I'm going to tell you ahead of time that I loved every minute of this movie, which may surprise some considering the pre-release contempt and glee that it's apparently fated to tank at the box office. So if you were hoping for a hatchet job from me, feel free to skip this review.
Okay, if it's told from Igor's perspective, why is it called VICTOR FRANKENSTEIN? Two reasons. First, we already had a movie called IGOR, and it wasn't very good. Second, if it's a Frankenstein film of any description, then it really ought to have "Frankenstein" in the title.
But "Igor" (Daniel Radcliffe) doesn't start out with that name or any other. As our story begins, he's an anonymous circus clown. His aptitude for anatomical and medical knowledge allows him to be of assistance when his fellow performers suffer various injuries, but his physical deformities ensure that he's never going to be more than the public brunt of "slapstick" abuse. That is, until the title figure (James McAvoy, the young Charles Xavier in the "other" X-MEN films) shows up at just the right time and recognizes the genius for what he is. Victor knows just how to set the clown's body to rights, but actually liberating him from the circus proves impossible without a fatality occurring along the way. Now nearly unrecognizable, the clown is assigned the name "Igor" (to masquerade as Frankenstein's perpetually absent flatmate) and allowed to apply his true skills to his benefactor's ever more ambitious experiments regarding the supposed permanence of death...
Naturally, there are complications. Having saved the life of circus aerialist Lorelei (Jessica Brown Findlay), Igor has gained her affectionate gratitude, much to Victor's jealous annoyance (he doesn't want the girl for himself, mind you--but she's distracting Igor from his work!). The detective on the case (Andrew Scott of SHERLOCK and SPECTRE) seems quite reasonable at first glance and is willing to dismiss the circus fatality as an act of self-defense on the part of the innocent clown; but the second he determines that Victor's project offends his devout religious beliefs, he's hell-bent on bringing him down. And then there's Finnegan (Freddie Fox), Victor's fellow student, who just happens to come from one of the land's wealthiest families. He has nothing but contempt for Victor's absurd theories (not to mention his lack of social graces) until he sees proof (messy, dangerous proof but proof all the same) before his very eyes...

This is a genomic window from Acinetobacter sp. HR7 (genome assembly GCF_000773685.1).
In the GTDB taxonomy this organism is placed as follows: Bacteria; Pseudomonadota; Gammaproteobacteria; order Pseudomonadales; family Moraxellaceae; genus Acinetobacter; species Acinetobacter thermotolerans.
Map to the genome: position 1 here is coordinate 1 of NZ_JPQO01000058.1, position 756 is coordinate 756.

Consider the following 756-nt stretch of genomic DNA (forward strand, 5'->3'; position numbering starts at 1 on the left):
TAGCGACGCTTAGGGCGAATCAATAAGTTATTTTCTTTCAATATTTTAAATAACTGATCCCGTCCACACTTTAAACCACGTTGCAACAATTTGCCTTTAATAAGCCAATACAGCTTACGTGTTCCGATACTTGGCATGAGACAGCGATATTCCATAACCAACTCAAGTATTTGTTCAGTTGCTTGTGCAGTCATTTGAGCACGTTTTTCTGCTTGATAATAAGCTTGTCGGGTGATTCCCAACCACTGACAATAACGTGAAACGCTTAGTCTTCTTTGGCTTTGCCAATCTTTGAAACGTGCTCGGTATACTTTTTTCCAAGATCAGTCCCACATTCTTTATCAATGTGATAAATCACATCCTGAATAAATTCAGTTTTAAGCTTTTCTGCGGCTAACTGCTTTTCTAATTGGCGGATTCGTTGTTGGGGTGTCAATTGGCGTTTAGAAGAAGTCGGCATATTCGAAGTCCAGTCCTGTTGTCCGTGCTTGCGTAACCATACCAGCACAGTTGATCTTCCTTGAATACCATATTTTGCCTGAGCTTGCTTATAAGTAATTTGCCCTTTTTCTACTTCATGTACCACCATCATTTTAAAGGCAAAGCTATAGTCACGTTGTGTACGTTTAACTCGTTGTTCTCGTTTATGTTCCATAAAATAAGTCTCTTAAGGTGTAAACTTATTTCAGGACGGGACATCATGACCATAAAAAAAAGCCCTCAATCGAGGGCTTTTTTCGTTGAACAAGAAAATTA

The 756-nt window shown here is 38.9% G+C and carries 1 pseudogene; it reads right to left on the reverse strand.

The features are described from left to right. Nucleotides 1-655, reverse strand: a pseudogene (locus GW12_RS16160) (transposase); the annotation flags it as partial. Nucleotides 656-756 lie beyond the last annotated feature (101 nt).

One of my grandest disappointments of the last several years has been the latest resurrection of Hammer Films. The promise of such works as LET ME IN and THE WOMAN IN BLACK have been let down by such followups as THE QUIET ONES and (especially) the dismal WOMAN IN BLACK 2. Okay--you can't have Christopher Lee and Peter Cushing back, but VICTOR FRANKENSTEIN is exactly the sort of film over which the Hammer Horror banner could have flown proudly (I know, everybody hated the non-Cushing 'reboot' HORROR OF FRANKENSTEIN too, but can you really tell me you didn't enjoy the performance of Ralph Bates?). The sheer exuberance of the performances is infectious, as is the chemistry between Radcliffe and McAvoy (who progresses from praising Igor as his assistant, his partner and, yes, quite understandably, his "creation" (but never his abused toady); while Igor has every right to simultaneously acknowledge and question his loyalties considering the entire world that Victor has opened up to him (Igor's first appreciation of a bustling street in the business district is one of the many simple joys to be had here). The knowing humor throughout is well-appreciated (you probably caught the reversal of the YOUNG FRANKENSTEIN pronunciation gag in the trailer, for instance), and while some of the visual stylings do, indeed, call Guy Ritchie's Sherlock Holmes films to mind, this is still its own animal. Director Paul McGuigan (I never saw LUCKY NUMBER SLEVIN or PUSH, but today he's most recognized as a SHERLOCK director for the BBC) demonstrates a fine eye for Gothic trappings and keeps the pacing urgent throughout; we get a fine, grisly preliminary Monster (Frankenstein prefers to assign the moniker "Prometheus" to his creations rather than to himself), and while we're reminded more than once that the ultimate Monster is not the star of Igor's tale, he's still a fantastic piece of work (embodied by Spencer Wilding, a specialist in monstrous and human nemeses alike in films ranging from WRATH OF THE TITANS to GUARDIANS OF THE GALAXY) and a worthy show-stopper when he arrives.
This is exactly the sort of fresh and respectful take on timeless material I need to see every so often. I couldn't possibly be happier with VICTOR FRANKENSTEIN.
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